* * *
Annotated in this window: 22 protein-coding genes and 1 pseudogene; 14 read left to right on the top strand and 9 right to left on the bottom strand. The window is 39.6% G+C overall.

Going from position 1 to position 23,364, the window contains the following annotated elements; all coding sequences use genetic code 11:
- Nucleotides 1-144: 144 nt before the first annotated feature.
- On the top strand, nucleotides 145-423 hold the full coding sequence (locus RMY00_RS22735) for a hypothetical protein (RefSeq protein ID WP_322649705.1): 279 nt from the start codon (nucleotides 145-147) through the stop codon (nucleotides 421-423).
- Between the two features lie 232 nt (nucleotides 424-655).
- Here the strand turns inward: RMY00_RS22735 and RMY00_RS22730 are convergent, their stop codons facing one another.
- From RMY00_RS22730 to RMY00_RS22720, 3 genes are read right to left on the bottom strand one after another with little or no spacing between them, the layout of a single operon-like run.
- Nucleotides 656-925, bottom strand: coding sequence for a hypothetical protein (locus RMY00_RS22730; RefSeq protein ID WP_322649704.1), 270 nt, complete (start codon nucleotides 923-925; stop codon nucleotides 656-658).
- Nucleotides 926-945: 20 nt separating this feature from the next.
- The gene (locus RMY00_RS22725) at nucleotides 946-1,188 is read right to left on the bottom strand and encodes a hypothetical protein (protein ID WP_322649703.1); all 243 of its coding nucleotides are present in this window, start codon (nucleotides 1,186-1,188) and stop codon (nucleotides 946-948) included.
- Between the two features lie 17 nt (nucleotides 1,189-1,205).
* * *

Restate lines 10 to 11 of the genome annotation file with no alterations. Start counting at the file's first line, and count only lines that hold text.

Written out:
- The gene (locus RMY00_RS22725) at nucleotides 946-1,188 is read right to left on the bottom strand and encodes a hypothetical protein (protein ID WP_322649703.1); all 243 of its coding nucleotides are present in this window, start codon (nucleotides 1,186-1,188) and stop codon (nucleotides 946-948) included.
- Between the two features lie 17 nt (nucleotides 1,189-1,205).